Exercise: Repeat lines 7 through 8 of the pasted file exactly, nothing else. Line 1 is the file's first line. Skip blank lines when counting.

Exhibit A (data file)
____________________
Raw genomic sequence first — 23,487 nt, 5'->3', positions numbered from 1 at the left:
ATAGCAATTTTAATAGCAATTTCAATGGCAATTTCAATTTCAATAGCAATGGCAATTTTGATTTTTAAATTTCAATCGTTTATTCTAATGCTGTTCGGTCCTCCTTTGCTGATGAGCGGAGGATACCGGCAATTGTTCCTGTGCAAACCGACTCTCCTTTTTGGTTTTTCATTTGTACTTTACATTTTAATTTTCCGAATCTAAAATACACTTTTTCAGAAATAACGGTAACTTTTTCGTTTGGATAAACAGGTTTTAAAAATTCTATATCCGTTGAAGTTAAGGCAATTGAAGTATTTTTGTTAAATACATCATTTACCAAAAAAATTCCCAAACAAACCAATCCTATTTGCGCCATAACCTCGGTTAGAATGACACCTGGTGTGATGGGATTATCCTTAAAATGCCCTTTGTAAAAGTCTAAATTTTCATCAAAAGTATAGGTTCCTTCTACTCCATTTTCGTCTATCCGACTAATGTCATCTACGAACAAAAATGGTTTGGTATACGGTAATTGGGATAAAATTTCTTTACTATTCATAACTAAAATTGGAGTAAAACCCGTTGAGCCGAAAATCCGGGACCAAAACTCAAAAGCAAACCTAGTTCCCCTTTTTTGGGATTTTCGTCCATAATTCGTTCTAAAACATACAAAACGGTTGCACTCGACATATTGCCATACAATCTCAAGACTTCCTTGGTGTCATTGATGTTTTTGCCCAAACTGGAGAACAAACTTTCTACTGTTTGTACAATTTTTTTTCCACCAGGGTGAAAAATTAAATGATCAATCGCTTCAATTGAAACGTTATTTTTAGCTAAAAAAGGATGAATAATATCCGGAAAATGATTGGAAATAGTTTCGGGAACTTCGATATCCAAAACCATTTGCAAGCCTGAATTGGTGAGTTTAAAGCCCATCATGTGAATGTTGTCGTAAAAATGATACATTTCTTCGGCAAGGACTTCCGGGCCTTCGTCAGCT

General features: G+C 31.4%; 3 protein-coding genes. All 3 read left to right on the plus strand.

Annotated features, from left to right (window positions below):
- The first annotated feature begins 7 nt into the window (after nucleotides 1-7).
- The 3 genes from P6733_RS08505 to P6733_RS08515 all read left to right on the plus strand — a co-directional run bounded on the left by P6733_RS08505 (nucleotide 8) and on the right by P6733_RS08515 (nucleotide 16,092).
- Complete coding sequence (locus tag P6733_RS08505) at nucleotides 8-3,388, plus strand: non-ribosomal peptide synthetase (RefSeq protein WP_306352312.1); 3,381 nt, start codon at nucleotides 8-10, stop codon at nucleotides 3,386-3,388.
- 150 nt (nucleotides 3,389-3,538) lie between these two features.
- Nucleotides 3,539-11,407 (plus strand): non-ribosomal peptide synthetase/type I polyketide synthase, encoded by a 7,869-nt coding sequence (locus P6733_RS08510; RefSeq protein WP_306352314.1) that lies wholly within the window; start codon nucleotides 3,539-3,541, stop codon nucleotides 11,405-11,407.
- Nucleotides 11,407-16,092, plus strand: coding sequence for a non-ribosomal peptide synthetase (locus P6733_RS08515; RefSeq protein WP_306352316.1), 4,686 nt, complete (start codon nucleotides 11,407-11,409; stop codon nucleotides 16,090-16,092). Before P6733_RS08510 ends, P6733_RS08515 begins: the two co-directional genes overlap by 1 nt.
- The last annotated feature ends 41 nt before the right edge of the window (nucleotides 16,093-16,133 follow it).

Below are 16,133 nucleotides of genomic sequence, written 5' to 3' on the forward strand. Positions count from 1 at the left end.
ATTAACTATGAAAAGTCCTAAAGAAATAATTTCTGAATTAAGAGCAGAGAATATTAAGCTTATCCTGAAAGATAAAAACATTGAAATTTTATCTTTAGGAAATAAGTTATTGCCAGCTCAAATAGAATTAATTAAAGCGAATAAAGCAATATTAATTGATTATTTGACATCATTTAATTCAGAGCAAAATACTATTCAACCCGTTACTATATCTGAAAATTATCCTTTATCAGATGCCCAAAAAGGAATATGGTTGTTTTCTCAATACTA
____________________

- Complete coding sequence (locus tag P6733_RS08505) at nucleotides 8-3,388, plus strand: non-ribosomal peptide synthetase (RefSeq protein WP_306352312.1); 3,381 nt, start codon at nucleotides 8-10, stop codon at nucleotides 3,386-3,388.
- 150 nt (nucleotides 3,389-3,538) lie between these two features.